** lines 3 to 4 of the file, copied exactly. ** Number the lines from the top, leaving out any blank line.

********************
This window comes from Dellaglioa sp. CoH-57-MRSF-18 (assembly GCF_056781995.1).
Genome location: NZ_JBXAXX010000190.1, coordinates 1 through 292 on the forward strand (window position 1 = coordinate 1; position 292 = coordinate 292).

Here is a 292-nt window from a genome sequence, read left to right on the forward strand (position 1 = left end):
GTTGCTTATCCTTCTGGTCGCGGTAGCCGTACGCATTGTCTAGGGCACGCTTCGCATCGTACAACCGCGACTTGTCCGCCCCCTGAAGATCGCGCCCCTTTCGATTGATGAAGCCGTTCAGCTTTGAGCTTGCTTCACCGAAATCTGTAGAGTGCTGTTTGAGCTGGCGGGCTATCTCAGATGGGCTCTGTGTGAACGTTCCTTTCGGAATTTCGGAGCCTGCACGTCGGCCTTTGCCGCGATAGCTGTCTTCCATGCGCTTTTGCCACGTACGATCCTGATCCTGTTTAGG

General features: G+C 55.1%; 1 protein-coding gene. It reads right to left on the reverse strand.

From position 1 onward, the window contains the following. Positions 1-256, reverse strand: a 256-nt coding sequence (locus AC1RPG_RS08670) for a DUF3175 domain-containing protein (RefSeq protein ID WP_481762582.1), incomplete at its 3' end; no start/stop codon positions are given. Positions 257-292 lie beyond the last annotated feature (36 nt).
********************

Here is a 292-nt window from a genome sequence, read left to right on the forward strand (position 1 = left end):
GTTGCTTATCCTTCTGGTCGCGGTAGCCGTACGCATTGTCTAGGGCACGCTTCGCATCGTACAACCGCGACTTGTCCGCCCCCTGAAGATCGCGCCCCTTTCGATTGATGAAGCCGTTCAGCTTTGAGCTTGCTTCACCGAAATCTGTAGAGTGCTGTTTGAGCTGGCGGGCTATCTCAGATGGGCTCTGTGTGAACGTTCCTTTCGGAATTTCGGAGCCTGCACGTCGGCCTTTGCCGCGATAGCTGTCTTCCATGCGCTTTTGCCACGTACGATCCTGATCCTGTTTAGG